Low back pain is a common problem that many of us have had at some point. Research shows that about 80% of adults experience low back pain in their lifetime. It's the leading cause of job-related disability and missed work days and according to the National Institutes of Health, more than 25% of adults have had a recent episode.
Men and women are equally affected by Low Back Pain. It can occur abruptly following a specific incident (such as lifting incorrectly), or it can develop slowly over time due to wear and tear on the spine. Studies show a sedentary lifestyle can set the stage for developing Low Back Pain, especially when it’s followed by strenuous weekend workouts.
Although about 80% of acute Low Back Pain (defined as lasting a few days to weeks) resolves with self-care or short-term management, about 20% of those with acute Low Back Pain will still have persistent symptoms after a year. (then termed chronic) So what can be done to manage chronic Low Back Pain and prevent disability?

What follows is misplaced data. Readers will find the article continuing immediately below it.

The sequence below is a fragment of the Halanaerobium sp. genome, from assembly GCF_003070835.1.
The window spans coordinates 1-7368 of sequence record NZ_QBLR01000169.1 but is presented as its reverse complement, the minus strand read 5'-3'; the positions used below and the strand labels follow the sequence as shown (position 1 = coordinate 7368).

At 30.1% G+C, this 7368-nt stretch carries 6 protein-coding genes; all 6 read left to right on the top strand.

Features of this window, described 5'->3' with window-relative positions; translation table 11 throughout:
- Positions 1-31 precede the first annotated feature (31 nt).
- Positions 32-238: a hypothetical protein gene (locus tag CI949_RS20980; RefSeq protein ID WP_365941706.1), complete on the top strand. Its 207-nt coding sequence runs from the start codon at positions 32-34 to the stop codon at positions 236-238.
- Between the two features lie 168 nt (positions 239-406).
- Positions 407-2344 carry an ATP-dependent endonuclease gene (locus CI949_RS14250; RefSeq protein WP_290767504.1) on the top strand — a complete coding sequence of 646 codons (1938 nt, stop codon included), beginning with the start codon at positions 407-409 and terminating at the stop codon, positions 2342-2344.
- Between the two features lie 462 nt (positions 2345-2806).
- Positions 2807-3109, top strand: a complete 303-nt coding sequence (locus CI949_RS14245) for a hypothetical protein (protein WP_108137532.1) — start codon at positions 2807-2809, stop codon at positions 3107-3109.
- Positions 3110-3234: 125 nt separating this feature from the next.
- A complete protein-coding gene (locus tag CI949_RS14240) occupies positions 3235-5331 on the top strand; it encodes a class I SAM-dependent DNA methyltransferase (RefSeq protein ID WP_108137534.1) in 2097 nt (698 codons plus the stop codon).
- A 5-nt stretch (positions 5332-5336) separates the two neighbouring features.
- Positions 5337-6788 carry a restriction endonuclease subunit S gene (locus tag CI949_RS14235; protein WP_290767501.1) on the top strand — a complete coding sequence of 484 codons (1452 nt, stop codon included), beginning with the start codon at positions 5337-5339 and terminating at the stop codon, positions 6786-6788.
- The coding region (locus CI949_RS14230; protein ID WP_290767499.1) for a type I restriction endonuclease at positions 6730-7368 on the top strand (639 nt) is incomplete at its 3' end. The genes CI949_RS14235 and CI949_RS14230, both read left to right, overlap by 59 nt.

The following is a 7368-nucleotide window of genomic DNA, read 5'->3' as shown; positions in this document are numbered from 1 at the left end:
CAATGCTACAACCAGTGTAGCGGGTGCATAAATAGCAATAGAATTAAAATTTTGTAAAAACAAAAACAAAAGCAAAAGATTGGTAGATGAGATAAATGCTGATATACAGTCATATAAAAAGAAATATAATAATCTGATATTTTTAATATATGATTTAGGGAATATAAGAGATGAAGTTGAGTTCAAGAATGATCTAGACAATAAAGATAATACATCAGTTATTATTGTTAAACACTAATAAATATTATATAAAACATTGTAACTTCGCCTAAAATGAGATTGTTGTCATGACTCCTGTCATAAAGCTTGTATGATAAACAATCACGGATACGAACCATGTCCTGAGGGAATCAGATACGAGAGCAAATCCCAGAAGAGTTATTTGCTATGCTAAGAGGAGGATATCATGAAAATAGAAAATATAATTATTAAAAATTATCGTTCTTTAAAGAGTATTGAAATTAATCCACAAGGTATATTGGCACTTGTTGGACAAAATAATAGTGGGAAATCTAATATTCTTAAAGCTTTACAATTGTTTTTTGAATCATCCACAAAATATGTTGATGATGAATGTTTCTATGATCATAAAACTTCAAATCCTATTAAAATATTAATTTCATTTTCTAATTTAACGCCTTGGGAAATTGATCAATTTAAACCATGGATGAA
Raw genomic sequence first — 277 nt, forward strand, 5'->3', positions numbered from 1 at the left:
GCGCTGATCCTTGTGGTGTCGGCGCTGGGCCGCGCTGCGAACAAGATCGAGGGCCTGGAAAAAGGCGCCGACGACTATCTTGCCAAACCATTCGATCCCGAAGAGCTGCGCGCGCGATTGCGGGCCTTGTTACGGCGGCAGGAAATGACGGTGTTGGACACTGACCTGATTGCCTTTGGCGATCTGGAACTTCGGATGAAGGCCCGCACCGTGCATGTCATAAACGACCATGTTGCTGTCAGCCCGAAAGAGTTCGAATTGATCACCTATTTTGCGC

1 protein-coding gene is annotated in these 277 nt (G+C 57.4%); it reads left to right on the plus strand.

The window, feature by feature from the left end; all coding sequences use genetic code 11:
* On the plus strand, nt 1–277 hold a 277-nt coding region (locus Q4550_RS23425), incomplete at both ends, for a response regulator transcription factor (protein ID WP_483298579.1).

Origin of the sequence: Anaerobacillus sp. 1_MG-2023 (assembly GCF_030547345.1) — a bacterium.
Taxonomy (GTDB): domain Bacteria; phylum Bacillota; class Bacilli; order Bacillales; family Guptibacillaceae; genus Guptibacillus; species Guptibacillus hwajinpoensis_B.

One study looked specifically at spinal manipulative therapy or SMT (What Chiropractors do) to determine its effectiveness in managing chronic Low Back Pain, which they defined as Low Back Pain that persists for more than six months.
Researchers assigned a group of patients to receive either sham treatment for one month, treatment for one month but no treatment at all after that one month period, or the month of treatment followed by SMT 2x/month for the following nine months.
The researchers found that both groups two and three experienced lower pain and disability than the sham treatment group at the end of the first 30 days. However, only the third group had more improvement with pain and disability at the ten-month evaluation!
Without continued treatment, the second group’s pain scores almost returned back pre-treatment levels. The authors conclude that SMT is effective for chronic nonspecific LBP, but to obtain longer-lasting benefit, patients should continue to receive care on an ongoing basis.
I would add that it would be important to refer to another professional if the cause of the Low Back Pain can't be found.